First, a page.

Most consulting engineers need to become a registered or licensed engineer in the state where they work. Once licensed, these engineers are known as “professional engineers” and are permitted to put the designation “PE” after their names. Professional licensure means that the engineer has completed a certain level and type of engineering education and has demonstrated through both professional experience and examination a specific level of competency in a field of engineering. There are four steps to becoming a PE:
- Graduate from an accredited engineering curriculum. (Engineering curricula are accredited by the Accreditation Board of Engineering and Technology [ABET]).
- Pass the Fundamentals of Engineering exam (FE).
- Obtain four years of engineering experience, although this can vary by state.
- Pass the Principles and Practice of Engineering exam (PPE), once the minimum years of engineering experience have been obtained.
Why would an engineer go through such a rigorous process? It is widely held that the PE license increases opportunities for hiring, promotion, and professional development. This is particularly true in an increasingly global
economy. In addition, there are some positions that can only be held by PEs.
- Only a PE can prepare, sign and seal, and submit engineering plans and drawings to a public authority for approval, or seal engineering work for public and private clients.
- Some states require that individuals teaching engineering or engineering design courses be licensed.
- Consulting engineers or private practitioners find the PE designation to be invaluable in bidding on and securing contracts.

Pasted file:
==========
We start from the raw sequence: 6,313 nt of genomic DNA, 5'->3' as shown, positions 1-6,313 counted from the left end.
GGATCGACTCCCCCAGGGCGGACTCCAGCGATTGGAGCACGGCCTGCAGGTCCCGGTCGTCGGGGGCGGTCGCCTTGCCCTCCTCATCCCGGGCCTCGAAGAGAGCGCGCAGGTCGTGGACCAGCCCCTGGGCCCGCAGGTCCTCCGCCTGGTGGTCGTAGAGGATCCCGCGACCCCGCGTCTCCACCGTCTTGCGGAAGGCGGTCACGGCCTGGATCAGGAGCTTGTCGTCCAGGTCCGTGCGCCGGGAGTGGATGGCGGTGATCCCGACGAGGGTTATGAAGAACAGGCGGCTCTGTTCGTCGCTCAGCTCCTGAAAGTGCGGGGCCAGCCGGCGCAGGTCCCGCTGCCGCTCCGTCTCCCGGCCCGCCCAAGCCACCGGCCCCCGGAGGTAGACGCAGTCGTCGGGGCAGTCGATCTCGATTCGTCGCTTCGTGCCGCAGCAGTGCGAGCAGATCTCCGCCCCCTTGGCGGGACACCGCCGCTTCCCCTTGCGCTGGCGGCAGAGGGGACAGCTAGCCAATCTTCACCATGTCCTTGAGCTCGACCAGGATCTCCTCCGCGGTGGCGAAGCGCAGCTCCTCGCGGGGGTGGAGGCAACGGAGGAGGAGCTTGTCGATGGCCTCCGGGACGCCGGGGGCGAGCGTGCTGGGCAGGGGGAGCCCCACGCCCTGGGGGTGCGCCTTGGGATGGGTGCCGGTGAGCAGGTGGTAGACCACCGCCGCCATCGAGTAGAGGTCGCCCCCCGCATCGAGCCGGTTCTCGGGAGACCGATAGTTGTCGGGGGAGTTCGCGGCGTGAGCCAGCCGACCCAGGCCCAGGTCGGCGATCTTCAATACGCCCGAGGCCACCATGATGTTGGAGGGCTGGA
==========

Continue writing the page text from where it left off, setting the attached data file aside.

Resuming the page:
- Some government agencies require that certain higher-level engineers be licensed.
Regardless of whether or not the PE license is a requirement in a specific engineering career path, it is important to keep in mind that if you are among a group of candidates for an open position and each of you is considered to be equally qualified, the one who has a PE license is most likely to be deemed the best choice for the position. That individual has met a standard of excellence that is documented for the employer.
Some engineers think that licensure is not necessary for those involved with industry. However, according to the website Manufacturing.Net, PEs working as plant engineers command higher salaries than their counterparts without licensure.
It is possible in today’s economy that it will become necessary to be licensed in more than one state. Despite some variation, due to local laws and regulations, most states have the same general requirements for licensure. This allows for a process called reciprocity, which means that an engineer can be licensed in more than one state without further examination.
To hold multistate licensure, the standards of each state must equal a minimum standard. It is important to consult the state licensing board in each state in which licensure will be sought, to make sure that all requirements are met. Remember that licensure laws are exclusively under the control of individual state legislatures.
To maintain one’s PE license, continuing education may be required. At this writing, fifteen states require PEs to complete additional education for relicensure. These are called Continuing Professional Competency (CPC) rules. The rules vary from state to state, but, in general, PEs are required to complete fifteen professional development hours (PDHs) per year. These hours can be acquired through different types of activities, including course work, as stipulated by the state. See the Appendix for a list of state examining boards.
Additional information about professional licensure can be obtained from:
The National Council of Examiners for Engineering and Surveying (NCEES), ncees.org
NCEES list of state licensure boards, ncees.org/licensure/licensing_boards
Professional Publications online resources, ppi2pass.com
American Council of Engineering Companies, acec.org